rainbow

fire rainbow,fire,rainbow
Via: 14news
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If its just a regular rainbow, the people of Isle of Palms in South Carolina aren't interested anymore.

They were treated to the rare meteorological spectacle known as a 'fire rainbow' Aug. 17 and nothing will ever be the same.

Look at this thing:



The local news station explained the phenomenon:

According to Meteorologist Justin Lock, a strict set of conditions are required for fire rainbows to appear. First, they only occur in high-level cirrus clouds made up of tiny ice crystals.

"To produce the rainbow colors the sun's rays must enter the ice crystals at a precise angle to give the prism effect of the color spectrum," Lock said, adding the sun must be at an altitude of at least 58 degrees above the horizon. "Again, it has to do with getting the precise angle."

Lock says we often see the same kind of thing occur with colorful sunsets in which high-level cirrus clouds produce many colors because of the low angle of the sun reflecting and diffracting light, producing brilliant reds, oranges and purples.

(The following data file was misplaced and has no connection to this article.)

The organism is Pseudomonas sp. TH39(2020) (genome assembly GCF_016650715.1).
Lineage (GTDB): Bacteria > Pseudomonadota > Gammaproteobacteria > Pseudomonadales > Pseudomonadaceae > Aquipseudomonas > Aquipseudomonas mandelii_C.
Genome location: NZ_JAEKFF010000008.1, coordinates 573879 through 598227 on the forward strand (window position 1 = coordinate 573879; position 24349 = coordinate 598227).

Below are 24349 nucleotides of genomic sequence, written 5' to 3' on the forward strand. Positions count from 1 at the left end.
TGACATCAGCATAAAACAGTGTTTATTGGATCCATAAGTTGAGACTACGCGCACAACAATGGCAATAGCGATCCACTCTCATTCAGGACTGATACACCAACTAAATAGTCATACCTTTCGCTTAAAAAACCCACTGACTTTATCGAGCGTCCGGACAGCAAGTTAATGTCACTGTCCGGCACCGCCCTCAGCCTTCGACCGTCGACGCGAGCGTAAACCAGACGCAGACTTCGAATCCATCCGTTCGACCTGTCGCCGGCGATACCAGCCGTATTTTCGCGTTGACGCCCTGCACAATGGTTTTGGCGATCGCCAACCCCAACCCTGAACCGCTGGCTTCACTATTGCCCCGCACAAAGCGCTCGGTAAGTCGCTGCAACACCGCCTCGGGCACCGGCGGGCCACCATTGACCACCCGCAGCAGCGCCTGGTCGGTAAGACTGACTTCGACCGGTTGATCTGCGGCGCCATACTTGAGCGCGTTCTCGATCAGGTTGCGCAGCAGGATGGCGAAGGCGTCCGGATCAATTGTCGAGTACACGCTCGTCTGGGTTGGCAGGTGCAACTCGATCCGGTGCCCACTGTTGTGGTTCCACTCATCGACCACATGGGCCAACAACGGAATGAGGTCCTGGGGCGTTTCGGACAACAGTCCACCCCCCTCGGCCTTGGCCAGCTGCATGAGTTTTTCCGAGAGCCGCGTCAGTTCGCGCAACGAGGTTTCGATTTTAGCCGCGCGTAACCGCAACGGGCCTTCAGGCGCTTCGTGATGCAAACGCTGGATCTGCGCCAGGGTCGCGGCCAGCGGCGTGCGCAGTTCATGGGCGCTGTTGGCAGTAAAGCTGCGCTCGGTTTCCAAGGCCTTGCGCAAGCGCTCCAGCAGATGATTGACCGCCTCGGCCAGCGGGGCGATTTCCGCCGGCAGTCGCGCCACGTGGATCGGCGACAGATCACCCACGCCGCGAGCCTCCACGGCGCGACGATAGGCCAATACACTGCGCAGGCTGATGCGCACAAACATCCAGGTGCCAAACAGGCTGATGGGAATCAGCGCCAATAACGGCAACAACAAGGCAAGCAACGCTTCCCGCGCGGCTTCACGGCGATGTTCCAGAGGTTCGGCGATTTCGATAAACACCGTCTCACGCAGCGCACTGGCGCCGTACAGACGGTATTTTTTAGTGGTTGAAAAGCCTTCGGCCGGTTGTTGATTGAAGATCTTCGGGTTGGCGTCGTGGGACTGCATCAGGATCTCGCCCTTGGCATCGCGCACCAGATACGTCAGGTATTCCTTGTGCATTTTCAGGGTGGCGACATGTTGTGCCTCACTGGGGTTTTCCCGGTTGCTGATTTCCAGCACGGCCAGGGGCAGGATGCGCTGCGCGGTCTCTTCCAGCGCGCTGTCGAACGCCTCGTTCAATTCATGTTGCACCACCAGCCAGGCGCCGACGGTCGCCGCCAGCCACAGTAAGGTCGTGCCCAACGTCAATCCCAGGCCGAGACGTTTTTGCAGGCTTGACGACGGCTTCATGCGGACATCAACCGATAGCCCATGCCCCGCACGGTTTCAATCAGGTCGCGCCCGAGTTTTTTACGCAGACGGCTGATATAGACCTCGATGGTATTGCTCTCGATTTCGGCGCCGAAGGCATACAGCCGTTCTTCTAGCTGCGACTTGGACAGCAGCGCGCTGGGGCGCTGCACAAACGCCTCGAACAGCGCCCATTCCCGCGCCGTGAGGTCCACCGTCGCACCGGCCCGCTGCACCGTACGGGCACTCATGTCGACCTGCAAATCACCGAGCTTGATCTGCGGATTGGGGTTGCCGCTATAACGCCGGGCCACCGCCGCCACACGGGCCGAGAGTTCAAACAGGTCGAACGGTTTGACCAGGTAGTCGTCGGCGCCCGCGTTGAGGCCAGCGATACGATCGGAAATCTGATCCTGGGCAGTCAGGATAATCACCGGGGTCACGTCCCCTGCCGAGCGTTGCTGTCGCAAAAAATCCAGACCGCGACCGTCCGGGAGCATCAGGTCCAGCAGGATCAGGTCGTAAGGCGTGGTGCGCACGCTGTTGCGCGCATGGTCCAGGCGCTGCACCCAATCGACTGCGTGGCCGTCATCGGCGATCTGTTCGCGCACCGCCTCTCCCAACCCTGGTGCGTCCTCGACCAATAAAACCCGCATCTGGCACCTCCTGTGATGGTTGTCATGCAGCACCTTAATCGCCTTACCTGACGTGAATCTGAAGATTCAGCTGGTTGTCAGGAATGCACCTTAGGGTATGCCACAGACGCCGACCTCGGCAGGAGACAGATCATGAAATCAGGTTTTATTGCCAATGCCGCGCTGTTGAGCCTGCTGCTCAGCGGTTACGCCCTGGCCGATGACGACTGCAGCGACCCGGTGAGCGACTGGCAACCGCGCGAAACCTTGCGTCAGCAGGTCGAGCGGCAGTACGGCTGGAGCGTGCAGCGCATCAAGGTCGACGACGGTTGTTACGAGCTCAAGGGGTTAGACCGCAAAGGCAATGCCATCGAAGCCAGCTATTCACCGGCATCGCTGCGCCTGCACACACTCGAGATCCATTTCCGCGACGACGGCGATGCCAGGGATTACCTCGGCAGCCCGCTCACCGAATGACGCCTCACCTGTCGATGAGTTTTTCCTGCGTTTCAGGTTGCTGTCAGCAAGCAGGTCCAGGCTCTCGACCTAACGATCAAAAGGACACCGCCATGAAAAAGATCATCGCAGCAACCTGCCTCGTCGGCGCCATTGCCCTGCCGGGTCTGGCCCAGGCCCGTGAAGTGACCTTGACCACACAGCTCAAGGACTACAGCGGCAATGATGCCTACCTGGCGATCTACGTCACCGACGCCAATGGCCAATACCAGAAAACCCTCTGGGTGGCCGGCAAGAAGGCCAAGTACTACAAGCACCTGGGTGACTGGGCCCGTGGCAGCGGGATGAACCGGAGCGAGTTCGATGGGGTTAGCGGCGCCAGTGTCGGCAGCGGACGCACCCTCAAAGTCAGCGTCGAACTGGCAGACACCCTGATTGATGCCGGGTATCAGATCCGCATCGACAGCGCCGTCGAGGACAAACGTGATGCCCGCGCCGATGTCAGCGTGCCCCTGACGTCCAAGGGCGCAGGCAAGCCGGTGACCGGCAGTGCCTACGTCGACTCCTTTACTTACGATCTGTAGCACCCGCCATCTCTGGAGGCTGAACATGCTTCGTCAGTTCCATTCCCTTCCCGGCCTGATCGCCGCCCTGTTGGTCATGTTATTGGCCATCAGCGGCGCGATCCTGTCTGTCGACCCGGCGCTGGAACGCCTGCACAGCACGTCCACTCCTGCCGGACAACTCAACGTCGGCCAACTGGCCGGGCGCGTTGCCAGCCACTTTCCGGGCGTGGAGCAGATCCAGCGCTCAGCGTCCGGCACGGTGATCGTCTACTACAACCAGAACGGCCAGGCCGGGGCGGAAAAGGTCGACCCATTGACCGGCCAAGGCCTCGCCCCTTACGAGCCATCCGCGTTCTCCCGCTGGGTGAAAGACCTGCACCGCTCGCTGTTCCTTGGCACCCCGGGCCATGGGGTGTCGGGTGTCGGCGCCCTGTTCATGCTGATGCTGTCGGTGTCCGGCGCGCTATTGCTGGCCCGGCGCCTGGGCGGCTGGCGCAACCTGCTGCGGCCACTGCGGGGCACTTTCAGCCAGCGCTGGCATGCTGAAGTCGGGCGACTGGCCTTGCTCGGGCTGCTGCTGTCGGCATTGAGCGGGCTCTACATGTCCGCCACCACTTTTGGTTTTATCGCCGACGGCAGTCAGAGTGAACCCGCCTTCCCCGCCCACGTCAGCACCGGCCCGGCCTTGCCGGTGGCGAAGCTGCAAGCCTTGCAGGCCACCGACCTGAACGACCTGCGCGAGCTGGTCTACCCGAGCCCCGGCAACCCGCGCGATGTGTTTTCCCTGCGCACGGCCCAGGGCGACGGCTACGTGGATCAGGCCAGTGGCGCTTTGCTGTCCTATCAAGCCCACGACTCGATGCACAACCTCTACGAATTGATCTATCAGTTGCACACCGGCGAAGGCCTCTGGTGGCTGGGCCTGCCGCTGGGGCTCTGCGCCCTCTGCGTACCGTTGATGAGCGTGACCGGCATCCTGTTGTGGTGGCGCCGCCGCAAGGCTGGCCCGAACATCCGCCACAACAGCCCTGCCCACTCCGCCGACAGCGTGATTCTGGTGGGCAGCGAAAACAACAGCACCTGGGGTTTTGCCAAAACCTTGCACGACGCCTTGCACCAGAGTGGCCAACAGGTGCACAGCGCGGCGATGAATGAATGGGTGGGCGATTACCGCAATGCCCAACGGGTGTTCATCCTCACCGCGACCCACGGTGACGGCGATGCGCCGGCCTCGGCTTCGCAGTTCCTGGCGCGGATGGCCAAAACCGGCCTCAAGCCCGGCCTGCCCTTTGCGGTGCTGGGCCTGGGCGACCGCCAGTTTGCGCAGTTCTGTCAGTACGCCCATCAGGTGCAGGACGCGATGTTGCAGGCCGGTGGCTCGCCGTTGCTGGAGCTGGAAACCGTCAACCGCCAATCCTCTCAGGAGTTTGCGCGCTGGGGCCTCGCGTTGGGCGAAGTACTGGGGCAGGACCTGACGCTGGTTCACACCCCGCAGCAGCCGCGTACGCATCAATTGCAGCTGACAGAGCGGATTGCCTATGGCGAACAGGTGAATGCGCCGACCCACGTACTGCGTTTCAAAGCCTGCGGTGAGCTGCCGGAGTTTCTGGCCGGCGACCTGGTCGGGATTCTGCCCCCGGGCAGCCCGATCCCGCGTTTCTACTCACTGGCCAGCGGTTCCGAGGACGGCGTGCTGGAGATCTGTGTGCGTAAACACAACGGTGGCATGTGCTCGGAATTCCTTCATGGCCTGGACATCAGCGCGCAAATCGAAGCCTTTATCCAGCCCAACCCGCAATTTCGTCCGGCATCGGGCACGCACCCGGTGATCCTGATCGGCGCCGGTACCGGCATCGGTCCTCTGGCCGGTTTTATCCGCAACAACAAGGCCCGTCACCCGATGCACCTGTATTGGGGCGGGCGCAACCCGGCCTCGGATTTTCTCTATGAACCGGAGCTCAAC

It took off on social media as well and Instagram rejoiced.

Without clarity. So beautiful

A photo posted by Carole Rich Williams (@icrw70) on





Somehow it's actually prettier than that time lightning and a rainbow got in a fight.

It's a beautiful world, y'all.

epic-win-photo-navy-military-rainbow
Via: CNN
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And then it rained Skittles, and they all rejoiced.

Navy photographer Ignacio Perez captured the above image Tuesday of the USS John C. Stennis passing through a rainbow in the Pacific Ocean.

“As a photographer I am used to documenting operational events like aircraft launches and recoveries,” he told CNN. “But when I saw the rainbow I was excited because it was different. I knew the odds of the ship passing near another rainbow were pretty slim.”

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